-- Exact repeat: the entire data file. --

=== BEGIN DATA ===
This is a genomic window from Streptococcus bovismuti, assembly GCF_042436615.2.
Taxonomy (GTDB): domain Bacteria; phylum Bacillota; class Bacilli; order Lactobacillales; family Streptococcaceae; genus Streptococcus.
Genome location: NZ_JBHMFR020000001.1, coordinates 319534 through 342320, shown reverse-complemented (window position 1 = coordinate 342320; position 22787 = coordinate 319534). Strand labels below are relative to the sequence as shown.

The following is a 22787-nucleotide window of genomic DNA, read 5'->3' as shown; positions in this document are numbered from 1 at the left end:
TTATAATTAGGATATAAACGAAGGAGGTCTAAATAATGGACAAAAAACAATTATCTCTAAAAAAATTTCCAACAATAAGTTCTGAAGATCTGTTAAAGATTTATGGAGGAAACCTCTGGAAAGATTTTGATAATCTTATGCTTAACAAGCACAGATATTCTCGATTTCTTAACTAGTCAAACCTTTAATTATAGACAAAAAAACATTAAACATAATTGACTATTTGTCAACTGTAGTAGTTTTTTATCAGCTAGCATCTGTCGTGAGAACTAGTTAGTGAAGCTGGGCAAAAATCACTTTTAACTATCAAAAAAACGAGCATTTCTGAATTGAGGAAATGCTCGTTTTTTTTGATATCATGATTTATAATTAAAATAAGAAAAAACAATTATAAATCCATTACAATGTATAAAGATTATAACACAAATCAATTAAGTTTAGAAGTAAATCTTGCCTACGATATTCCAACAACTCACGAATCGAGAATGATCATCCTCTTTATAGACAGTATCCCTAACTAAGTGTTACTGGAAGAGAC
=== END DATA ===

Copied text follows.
This is a genomic window from Streptococcus bovismuti, assembly GCF_042436615.2.
Taxonomy (GTDB): domain Bacteria; phylum Bacillota; class Bacilli; order Lactobacillales; family Streptococcaceae; genus Streptococcus.
Genome location: NZ_JBHMFR020000001.1, coordinates 319534 through 342320, shown reverse-complemented (window position 1 = coordinate 342320; position 22787 = coordinate 319534). Strand labels below are relative to the sequence as shown.

The following is a 22787-nucleotide window of genomic DNA, read 5'->3' as shown; positions in this document are numbered from 1 at the left end:
TTATAATTAGGATATAAACGAAGGAGGTCTAAATAATGGACAAAAAACAATTATCTCTAAAAAAATTTCCAACAATAAGTTCTGAAGATCTGTTAAAGATTTATGGAGGAAACCTCTGGAAAGATTTTGATAATCTTATGCTTAACAAGCACAGATATTCTCGATTTCTTAACTAGTCAAACCTTTAATTATAGACAAAAAAACATTAAACATAATTGACTATTTGTCAACTGTAGTAGTTTTTTATCAGCTAGCATCTGTCGTGAGAACTAGTTAGTGAAGCTGGGCAAAAATCACTTTTAACTATCAAAAAAACGAGCATTTCTGAATTGAGGAAATGCTCGTTTTTTTTGATATCATGATTTATAATTAAAATAAGAAAAAACAATTATAAATCCATTACAATGTATAAAGATTATAACACAAATCAATTAAGTTTAGAAGTAAATCTTGCCTACGATATTCCAACAACTCACGAATCGAGAATGATCATCCTCTTTATAGACAGTATCCCTAACTAAGTGTTACTGGAAGAGAC